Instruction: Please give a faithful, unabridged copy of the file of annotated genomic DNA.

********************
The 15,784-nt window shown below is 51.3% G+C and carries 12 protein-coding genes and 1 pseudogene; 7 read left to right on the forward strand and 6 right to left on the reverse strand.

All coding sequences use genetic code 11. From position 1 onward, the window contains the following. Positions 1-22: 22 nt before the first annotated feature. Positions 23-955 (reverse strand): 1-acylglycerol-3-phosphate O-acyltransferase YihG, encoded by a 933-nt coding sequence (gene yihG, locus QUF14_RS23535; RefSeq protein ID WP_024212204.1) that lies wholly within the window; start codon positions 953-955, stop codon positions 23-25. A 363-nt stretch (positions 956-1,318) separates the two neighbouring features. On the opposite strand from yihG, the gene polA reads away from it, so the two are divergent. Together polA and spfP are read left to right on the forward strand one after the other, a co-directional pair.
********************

The 15,784-nt window shown below is 51.3% G+C and carries 12 protein-coding genes and 1 pseudogene; 7 read left to right on the forward strand and 6 right to left on the reverse strand.

All coding sequences use genetic code 11. From position 1 onward, the window contains the following. Positions 1-22: 22 nt before the first annotated feature. Positions 23-955 (reverse strand): 1-acylglycerol-3-phosphate O-acyltransferase YihG, encoded by a 933-nt coding sequence (gene yihG, locus QUF14_RS23535; RefSeq protein ID WP_024212204.1) that lies wholly within the window; start codon positions 953-955, stop codon positions 23-25. A 363-nt stretch (positions 956-1,318) separates the two neighbouring features. On the opposite strand from yihG, the gene polA reads away from it, so the two are divergent. Together polA and spfP are read left to right on the forward strand one after the other, a co-directional pair.